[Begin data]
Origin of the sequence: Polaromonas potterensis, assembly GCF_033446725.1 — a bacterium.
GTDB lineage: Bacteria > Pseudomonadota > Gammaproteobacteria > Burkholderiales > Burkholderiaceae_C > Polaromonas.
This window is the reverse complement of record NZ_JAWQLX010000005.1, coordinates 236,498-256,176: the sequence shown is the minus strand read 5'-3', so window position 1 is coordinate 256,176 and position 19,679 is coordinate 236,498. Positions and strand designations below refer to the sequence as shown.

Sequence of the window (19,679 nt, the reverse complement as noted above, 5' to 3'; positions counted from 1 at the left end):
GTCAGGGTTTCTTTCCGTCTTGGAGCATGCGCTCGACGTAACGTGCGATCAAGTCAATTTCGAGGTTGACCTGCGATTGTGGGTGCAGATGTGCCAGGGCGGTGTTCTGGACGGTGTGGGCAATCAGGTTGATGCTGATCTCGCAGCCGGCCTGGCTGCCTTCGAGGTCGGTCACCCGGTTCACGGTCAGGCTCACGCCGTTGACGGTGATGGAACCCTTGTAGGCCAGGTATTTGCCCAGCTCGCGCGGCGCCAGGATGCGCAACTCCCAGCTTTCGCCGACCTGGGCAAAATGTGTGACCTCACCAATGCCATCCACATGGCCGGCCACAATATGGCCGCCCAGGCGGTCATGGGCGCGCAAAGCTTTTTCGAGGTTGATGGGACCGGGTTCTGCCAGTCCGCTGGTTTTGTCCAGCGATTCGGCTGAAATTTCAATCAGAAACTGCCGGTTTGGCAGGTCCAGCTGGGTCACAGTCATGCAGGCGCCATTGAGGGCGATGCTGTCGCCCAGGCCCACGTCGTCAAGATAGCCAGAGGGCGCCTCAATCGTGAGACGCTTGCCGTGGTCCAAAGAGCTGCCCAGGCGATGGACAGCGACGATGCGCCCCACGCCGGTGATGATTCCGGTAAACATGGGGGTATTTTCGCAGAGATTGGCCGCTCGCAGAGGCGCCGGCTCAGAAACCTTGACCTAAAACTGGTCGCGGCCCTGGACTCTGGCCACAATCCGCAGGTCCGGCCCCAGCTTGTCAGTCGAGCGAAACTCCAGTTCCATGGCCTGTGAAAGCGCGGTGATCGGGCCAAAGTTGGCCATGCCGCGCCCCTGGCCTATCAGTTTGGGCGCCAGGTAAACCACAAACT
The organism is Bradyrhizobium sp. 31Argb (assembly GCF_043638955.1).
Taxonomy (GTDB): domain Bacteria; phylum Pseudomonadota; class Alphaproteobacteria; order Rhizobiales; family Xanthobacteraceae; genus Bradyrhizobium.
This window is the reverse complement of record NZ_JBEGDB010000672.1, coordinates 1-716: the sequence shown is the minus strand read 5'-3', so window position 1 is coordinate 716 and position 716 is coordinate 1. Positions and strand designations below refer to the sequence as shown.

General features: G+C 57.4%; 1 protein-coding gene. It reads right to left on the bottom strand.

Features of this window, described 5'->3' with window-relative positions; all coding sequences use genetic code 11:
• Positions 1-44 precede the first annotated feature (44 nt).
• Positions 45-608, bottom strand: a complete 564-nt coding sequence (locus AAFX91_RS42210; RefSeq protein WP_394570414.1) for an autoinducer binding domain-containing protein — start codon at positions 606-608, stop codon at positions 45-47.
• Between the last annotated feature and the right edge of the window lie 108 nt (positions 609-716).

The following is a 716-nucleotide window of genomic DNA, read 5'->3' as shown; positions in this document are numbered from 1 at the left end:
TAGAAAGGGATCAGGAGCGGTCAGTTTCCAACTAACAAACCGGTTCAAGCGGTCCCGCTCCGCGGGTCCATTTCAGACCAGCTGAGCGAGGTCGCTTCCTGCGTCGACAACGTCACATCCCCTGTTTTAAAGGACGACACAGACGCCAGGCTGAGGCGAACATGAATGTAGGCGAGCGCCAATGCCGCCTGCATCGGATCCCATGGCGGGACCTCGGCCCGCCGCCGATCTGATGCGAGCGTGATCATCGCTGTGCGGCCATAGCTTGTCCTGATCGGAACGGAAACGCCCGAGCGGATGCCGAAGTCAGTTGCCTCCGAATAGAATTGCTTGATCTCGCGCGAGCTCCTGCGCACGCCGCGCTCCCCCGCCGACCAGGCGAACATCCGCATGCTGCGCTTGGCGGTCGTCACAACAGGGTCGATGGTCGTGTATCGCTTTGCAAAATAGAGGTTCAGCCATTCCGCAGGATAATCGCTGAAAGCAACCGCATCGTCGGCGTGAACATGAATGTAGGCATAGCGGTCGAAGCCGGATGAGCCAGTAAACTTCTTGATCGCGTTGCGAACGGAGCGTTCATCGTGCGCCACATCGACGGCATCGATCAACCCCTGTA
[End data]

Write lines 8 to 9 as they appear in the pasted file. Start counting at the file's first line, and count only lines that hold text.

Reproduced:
This window is the reverse complement of record NZ_JBEGDB010000672.1, coordinates 1-716: the sequence shown is the minus strand read 5'-3', so window position 1 is coordinate 716 and position 716 is coordinate 1. Positions and strand designations below refer to the sequence as shown.

General features: G+C 57.4%; 1 protein-coding gene. It reads right to left on the bottom strand.